A thermostat is a highly sensitive control instrument that responds to even the slightest changes in temperature. While it has fewer parts to malfunction than the other components of your heating and cooling system, it can be a source of problems.
A thermostat cover that's improperly installed or inadvertently bumped can cause the heater or air conditioner to fail to start. Or the thermostat base may slip out of level, causing it to operate incorrectly. A far more common problem, however, is dirt. Dirt can affect the thermostat's calibration and interfere with its operation. If a thermostat set for 70 degrees Farenheit, for example, is really maintaining the temperature at 73 degrees Farenheit, the additional energy used can increase your fuel bill by as much as 7 percent. To prevent this, check your thermostat for accuracy every year before the heating season begins.
Other problems with a thermostat can often be traced to switches on the base and wires near the bimetallic element that loosen and become corroded. Tighten loose connections with a screwdriver, and use a cotton swab to clean away corrosion.
Checking Thermostat's Calibration
Here's how to check a thermostat's accuracy and clean it if necessary:
Step 1: Tape glass tube thermometer to wall a few inches away from thermostat. Pad thermometer with paper towel to prevent it from touching wall. Make sure neither thermometer nor thermostat is affected by any outside temperature influences. In some homes, hole in wall behind thermostat through which wires enter is too large, allowing cold air to reach thermostat and affect its reading.
Step 2: Wait about 15 minutes for mercury to stabilize. Then compare reading on thermometer with reading of thermostat needle.
Step 3: If variation is more than a degree, check to see if thermostat is dirty. To examine thermostat, remove faceplate, usually held by a snap or friction catch. Blow away any dust inside it. Do not use a vacuum cleaner; its suction is too great. If thermostat has accessible contact points, rub new dollar bill between them to clean these spots. Do not use sandpaper or emery cloth. If element is coiled, use soft brush for cleaning.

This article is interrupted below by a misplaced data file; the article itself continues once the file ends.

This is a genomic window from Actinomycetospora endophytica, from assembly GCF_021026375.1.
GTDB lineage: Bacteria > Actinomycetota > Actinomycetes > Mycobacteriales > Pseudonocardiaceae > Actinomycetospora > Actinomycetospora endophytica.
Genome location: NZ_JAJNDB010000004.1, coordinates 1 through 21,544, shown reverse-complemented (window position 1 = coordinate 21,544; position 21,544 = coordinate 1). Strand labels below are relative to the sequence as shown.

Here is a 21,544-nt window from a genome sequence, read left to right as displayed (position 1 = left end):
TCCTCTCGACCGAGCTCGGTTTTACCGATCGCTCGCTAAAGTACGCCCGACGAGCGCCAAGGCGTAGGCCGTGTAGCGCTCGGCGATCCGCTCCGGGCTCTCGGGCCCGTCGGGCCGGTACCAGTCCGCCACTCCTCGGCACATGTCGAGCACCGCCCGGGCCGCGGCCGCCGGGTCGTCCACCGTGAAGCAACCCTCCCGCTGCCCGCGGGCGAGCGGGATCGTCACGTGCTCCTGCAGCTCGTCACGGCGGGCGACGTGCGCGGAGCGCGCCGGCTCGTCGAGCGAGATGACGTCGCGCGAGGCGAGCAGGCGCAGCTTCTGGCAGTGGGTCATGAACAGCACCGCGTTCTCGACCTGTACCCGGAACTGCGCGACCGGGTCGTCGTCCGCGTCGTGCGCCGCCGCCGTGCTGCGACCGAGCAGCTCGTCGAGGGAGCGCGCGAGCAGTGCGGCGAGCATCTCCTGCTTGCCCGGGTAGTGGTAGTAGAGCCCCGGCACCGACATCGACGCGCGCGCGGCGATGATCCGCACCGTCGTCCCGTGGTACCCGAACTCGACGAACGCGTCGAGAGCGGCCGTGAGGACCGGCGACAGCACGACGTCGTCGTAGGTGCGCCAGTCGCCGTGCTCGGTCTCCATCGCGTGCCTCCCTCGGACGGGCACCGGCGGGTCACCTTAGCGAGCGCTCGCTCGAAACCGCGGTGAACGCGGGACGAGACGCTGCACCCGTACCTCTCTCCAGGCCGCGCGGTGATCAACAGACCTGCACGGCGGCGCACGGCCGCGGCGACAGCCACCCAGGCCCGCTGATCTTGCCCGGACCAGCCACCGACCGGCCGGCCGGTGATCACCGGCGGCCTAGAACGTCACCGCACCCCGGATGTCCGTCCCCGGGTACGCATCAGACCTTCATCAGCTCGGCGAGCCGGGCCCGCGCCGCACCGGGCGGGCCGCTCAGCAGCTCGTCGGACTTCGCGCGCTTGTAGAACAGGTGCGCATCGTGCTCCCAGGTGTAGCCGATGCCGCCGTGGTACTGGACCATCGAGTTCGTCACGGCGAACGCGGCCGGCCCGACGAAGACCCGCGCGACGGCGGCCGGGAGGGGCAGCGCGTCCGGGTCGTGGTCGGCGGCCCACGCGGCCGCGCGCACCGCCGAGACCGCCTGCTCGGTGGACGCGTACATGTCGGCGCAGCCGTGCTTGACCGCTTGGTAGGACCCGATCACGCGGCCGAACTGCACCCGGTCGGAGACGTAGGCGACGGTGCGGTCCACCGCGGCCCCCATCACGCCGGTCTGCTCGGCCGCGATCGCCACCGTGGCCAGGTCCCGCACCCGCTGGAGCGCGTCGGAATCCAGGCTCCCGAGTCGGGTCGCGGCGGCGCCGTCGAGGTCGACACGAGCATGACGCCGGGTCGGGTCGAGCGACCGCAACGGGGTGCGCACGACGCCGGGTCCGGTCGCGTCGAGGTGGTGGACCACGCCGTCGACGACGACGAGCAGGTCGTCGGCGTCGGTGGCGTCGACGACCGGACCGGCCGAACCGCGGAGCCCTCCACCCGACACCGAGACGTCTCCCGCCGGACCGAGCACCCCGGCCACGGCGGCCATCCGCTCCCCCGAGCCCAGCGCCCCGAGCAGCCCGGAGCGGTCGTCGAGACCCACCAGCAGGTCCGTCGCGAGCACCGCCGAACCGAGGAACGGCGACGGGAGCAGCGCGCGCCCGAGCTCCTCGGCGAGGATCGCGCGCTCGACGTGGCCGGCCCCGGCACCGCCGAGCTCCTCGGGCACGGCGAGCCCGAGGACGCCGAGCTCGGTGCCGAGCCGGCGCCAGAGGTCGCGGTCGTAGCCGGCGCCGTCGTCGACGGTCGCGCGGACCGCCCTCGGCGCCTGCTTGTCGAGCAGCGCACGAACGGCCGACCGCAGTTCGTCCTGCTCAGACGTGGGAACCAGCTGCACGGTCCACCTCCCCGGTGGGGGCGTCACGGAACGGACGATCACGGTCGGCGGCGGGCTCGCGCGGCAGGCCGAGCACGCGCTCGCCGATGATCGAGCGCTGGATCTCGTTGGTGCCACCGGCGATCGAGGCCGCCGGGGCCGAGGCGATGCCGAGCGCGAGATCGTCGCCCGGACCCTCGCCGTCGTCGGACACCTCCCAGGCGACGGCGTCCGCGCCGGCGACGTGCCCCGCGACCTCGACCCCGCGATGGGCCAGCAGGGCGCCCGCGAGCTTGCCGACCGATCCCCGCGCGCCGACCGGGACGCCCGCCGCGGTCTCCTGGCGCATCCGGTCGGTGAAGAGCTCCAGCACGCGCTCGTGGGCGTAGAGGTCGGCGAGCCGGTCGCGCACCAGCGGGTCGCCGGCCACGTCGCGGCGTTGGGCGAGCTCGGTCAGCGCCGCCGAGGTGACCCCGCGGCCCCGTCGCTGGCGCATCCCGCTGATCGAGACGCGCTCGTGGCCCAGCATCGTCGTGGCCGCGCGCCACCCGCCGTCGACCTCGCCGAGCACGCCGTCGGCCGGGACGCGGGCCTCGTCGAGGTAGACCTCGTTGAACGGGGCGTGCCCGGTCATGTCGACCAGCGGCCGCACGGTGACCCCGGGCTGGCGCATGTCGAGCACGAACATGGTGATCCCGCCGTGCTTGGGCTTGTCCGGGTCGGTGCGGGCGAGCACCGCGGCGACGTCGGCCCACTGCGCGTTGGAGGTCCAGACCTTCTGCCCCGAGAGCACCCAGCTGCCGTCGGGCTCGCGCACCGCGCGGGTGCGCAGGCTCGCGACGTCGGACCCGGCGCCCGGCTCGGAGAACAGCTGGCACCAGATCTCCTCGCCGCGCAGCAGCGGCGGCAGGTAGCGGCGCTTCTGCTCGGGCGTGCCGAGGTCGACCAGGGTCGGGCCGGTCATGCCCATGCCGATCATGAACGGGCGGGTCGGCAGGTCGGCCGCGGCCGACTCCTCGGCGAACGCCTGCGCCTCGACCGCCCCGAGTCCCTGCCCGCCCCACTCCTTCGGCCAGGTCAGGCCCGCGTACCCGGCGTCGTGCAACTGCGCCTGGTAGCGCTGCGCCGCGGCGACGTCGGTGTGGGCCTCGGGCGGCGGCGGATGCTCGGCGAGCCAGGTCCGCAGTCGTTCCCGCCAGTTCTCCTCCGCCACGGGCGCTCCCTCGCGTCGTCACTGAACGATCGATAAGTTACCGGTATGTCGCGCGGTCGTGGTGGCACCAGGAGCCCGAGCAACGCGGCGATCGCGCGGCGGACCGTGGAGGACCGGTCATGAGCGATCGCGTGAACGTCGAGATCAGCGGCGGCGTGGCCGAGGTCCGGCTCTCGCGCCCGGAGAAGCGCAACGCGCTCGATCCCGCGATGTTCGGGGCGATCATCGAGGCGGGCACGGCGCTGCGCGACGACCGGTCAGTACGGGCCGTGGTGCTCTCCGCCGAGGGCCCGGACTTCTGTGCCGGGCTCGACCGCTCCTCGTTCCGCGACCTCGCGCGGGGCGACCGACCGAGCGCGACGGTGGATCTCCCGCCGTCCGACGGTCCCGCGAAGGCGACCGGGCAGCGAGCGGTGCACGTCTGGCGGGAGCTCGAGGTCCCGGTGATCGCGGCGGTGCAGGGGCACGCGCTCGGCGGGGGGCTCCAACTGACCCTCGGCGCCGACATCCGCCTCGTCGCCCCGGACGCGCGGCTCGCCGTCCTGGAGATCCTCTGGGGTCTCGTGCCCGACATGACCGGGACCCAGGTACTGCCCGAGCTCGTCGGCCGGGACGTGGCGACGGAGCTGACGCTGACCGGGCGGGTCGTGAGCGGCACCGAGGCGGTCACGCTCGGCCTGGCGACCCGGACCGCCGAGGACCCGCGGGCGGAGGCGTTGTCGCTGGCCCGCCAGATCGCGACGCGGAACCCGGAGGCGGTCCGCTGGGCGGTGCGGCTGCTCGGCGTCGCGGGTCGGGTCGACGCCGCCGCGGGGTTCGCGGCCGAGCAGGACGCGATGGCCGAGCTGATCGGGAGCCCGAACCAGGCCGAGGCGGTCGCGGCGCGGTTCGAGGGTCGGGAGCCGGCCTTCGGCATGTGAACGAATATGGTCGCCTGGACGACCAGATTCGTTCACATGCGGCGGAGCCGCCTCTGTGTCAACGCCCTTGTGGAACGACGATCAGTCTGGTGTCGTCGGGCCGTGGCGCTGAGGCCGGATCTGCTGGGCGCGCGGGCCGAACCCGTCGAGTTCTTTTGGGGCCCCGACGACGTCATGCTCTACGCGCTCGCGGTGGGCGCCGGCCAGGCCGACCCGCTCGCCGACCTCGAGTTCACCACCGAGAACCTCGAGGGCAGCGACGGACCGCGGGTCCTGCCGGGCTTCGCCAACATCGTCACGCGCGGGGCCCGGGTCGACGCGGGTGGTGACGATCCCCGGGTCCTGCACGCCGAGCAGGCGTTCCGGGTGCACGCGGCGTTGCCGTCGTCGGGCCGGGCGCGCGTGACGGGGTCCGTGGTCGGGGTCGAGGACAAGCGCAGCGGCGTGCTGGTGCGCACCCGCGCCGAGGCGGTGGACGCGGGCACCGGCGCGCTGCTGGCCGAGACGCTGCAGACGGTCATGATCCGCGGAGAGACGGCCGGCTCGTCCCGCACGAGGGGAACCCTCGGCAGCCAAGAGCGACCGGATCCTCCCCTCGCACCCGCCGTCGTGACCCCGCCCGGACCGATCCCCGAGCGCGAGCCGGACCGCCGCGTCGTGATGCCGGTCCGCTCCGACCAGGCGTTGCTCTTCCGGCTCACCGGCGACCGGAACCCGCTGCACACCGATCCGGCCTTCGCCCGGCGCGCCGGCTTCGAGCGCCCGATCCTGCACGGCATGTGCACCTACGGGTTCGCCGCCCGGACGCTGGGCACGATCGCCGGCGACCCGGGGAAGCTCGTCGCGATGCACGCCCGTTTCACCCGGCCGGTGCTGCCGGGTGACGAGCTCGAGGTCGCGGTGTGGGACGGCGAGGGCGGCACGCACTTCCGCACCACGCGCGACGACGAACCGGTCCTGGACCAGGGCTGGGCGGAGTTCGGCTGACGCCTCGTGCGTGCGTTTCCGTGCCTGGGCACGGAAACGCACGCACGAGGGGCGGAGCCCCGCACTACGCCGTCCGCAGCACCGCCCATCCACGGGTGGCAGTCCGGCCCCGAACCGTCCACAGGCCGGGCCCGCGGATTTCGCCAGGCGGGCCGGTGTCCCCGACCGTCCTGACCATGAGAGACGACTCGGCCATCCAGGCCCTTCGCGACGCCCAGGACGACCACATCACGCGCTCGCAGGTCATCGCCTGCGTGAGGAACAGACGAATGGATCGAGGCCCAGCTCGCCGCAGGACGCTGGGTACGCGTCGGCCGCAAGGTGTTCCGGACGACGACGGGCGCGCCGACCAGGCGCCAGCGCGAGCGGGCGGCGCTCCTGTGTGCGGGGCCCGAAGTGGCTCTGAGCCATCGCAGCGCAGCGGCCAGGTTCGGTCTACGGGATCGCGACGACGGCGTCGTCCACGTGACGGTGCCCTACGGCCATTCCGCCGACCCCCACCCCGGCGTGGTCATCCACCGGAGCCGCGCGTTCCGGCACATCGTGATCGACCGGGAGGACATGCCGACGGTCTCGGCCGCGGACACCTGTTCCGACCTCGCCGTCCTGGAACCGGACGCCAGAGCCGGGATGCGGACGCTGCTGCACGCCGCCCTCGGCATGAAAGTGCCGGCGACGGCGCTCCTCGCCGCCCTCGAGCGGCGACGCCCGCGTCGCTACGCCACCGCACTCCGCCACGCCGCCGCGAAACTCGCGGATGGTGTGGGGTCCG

Step 4: If thermostat has mercury vial inside, use level to make sure unit is straight. If thermostat is not straight, loosen mounting screws and adjust thermostat until it is level. Then retighten screws.
Step 5: After cleaning thermostat, check it again with glass thermometer, as detailed in Steps 1 and 2. If thermostat is still not calibrated properly, it should be replaced as detailed below.
Check out the next section for tips and techniques on how to replace a thermostat.
Replacing a Thermostat
There are several crucial steps to consider when replacing your thermostat. Replace a faulty thermostat with a new one of the same voltage. The thermostat must be compatible with the heating system. Here's how to replace a thermostat:
Step 1: Remove old thermostat. Take faceplate off old unit, and look for mounting screws. Remove screws to release thermostat from wall. Remove wires from back of old thermostat by turning connection screws counterclockwise. Be careful not to let loose wires fall down between walls.
Step 2: Clean exposed wires by scraping them with utility knife until wire ends shine. Attach wires to new thermostat. New thermostat must have the same electrical rating as old one.
Step 3: Once wires are attached to replacement thermostat, push wires back into wall, and tape up opening to prevent cold air inside walls from affecting thermostat.
Step 4: Install mounting screws to secure new thermostat to wall. If thermostat has mercury tube, set unit against level during installation; mercury tube thermostats must be exactly level.
Step 5: Snap faceplate back into place. Make sure new thermostat turns heating/cooling system on and off when temperature setting is adjusted.
Following the easy guidelines in this article will ensure that you can successfully maintain and replace your thermostat when the time comes.